Of those 315 games, only 12 were with teams that were in the NFL at the time. He played nine games for Rock Island in 1920 and three games with the Duluth Kelleys in 1925, when he was 45. He played for numerous independent town teams, such as the Minneapolis Deans and Minneapolis Marines, as well as several barnstorming All-Star teams.
By 1933, when Marshall was 53, the NFL was back down to two Black players — Ray Kemp of the first-year Pittsburgh Pirates and Joe Lillard of the Chicago Cardinals.
“The Pirates were in New York for a game against the Giants,” Horrigan said. “The night before the game, the hotel manager calls [owner] Art Rooney over.”
Kemp wasn’t welcome. He would have to stay at a Black hotel.
“They call Ray over and Art tells him, ‘Ray, if you want, we’ll fight this,’ ” Horrigan said. “Ray said, ‘No, I don’t want to cause a problem.’
“Ray was up in his 80s when he told me, ‘That walk from the front desk to the front door was the longest walk I ever took in my life.’ ”
That game against the Giants would be Kemp’s last in the NFL. After just five games, he was out of the league at age 26 as the NFL joined Major League Baseball in excluding Black players.
“Ray said Art Rooney invited him to return in ’34, but whether that’s true or not, I don’t know,” Horrigan said. “But Ray had a chance to make more money in coaching and took it. As for Lillard, he was simply not invited back. And he was a very effective runner.”
The so-called “gentleman’s agreement” to exclude Black players was in place for the next 12 seasons.
Color barrier broken again
In 1946, a year before Jackie Robinson famously broke the color barrier in baseball, pro football had Marion Motley, Bill Willis, Kenny Washington and Woody Strode.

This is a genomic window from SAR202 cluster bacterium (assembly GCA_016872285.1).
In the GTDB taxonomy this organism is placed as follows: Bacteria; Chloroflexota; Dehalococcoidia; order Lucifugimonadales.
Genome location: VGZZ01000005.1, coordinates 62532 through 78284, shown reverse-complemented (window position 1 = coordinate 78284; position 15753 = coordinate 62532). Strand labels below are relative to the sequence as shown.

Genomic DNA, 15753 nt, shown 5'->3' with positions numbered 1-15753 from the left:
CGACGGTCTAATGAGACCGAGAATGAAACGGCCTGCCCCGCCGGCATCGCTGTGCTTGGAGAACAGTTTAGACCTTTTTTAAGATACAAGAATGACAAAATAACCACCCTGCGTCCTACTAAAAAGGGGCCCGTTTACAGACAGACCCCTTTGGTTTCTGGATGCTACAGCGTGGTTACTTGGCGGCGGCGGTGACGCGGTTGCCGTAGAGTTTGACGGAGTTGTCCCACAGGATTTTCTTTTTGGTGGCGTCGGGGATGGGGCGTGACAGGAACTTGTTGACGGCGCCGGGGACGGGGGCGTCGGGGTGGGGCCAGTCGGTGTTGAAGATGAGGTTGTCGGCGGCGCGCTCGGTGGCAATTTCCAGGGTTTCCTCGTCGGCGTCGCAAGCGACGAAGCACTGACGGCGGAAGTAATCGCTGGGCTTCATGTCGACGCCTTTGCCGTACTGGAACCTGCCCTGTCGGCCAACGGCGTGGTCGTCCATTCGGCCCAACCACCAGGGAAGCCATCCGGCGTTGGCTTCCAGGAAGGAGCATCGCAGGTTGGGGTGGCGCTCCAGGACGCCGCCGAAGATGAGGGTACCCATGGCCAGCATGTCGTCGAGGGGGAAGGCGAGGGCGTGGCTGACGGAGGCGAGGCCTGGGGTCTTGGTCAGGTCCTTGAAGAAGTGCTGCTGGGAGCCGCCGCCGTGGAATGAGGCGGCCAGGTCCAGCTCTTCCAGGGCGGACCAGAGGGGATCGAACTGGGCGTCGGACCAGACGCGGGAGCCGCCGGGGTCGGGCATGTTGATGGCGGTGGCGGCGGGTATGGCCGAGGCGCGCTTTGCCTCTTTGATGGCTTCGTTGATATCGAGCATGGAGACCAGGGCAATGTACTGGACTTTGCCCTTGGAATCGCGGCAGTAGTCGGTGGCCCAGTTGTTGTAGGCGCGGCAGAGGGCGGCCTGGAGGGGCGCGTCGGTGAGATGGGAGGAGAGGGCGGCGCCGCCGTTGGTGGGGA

A new league — the All-America Football Conference — and a progressive and legendary coach named Paul Brown brought Willis and Motley, whom he had coached before, to Cleveland, where they became Hall of Famers like Brown.
Meanwhile, in Los Angeles, the Rams bucked the NFL’s “gentleman’s agreement” when pressured by the local government to integrate the roster or leave the municipally run L.A. Coliseum and find somewhere else to play.
“Paul made football decisions knowing the politics he was facing,” Horrigan said. “The Rams weren’t happy. They went after two guys from UCLA because they thought they could sell tickets. Woody was past his prime, and the saying goes that the Rams played him every down early hoping he would get tired and quit.”
In one of the last interviews before his death in 1999, Motley talked at length about what he went through as a player and how critical it was that he and Willis not lose their cool.
“I’m sure that if Bill and I had been like some of the young kids today, we would have acted up,” Motley said. “And we would have set Black players back another 20 years.”